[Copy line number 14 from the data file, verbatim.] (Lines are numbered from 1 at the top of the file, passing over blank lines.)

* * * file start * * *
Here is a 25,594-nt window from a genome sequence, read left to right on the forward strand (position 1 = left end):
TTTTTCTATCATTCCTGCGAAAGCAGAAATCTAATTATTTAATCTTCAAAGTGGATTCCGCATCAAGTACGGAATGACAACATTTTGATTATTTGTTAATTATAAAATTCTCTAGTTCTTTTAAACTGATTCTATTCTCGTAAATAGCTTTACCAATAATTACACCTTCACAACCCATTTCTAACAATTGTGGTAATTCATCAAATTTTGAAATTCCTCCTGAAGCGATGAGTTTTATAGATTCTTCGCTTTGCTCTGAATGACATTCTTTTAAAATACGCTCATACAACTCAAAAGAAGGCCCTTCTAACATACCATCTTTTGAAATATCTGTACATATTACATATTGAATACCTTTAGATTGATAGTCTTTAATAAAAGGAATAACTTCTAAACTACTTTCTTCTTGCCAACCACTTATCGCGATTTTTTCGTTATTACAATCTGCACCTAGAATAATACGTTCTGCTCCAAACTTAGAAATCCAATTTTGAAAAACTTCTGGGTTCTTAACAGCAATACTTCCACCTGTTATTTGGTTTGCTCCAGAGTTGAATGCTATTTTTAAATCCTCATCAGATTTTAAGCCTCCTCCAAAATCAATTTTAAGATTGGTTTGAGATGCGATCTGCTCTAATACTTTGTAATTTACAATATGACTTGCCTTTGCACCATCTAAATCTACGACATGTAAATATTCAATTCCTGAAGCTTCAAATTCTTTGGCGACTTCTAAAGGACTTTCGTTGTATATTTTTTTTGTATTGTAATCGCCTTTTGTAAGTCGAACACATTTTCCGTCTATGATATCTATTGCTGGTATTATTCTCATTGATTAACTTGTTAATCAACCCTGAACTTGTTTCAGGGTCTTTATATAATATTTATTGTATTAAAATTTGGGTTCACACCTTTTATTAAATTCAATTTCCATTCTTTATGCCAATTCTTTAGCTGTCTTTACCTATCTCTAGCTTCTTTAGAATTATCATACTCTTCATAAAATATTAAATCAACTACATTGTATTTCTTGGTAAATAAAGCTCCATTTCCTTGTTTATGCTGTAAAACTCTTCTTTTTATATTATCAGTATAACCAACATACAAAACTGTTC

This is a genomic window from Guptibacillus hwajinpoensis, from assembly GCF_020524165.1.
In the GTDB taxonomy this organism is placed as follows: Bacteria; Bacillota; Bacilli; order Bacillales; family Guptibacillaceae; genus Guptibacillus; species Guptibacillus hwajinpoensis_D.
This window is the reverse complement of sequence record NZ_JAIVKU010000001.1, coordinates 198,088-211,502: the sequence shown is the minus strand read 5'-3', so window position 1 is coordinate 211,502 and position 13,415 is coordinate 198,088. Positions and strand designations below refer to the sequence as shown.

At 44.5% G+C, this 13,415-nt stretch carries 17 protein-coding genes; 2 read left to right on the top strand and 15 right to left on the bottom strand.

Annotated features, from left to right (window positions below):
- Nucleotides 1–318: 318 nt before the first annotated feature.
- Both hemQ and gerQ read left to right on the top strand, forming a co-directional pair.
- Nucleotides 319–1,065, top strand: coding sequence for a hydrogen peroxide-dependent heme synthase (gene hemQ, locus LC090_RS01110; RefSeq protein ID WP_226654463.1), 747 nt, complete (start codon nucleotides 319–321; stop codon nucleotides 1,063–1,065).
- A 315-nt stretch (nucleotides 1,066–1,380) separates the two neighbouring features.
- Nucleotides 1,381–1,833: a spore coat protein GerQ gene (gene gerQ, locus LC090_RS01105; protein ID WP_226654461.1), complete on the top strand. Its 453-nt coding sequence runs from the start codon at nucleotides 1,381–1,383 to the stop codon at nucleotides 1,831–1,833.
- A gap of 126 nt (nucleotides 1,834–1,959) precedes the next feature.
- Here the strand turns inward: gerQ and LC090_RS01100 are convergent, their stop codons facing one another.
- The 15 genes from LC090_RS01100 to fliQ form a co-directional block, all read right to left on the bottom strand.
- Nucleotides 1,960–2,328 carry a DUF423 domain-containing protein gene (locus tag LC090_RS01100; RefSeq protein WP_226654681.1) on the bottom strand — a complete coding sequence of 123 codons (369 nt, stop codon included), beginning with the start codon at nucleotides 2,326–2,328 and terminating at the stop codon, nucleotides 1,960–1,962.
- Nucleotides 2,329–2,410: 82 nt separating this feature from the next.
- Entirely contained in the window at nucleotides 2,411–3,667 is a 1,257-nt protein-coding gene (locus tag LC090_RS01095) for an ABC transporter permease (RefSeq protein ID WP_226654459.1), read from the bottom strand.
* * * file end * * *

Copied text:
- Here the strand turns inward: gerQ and LC090_RS01100 are convergent, their stop codons facing one another.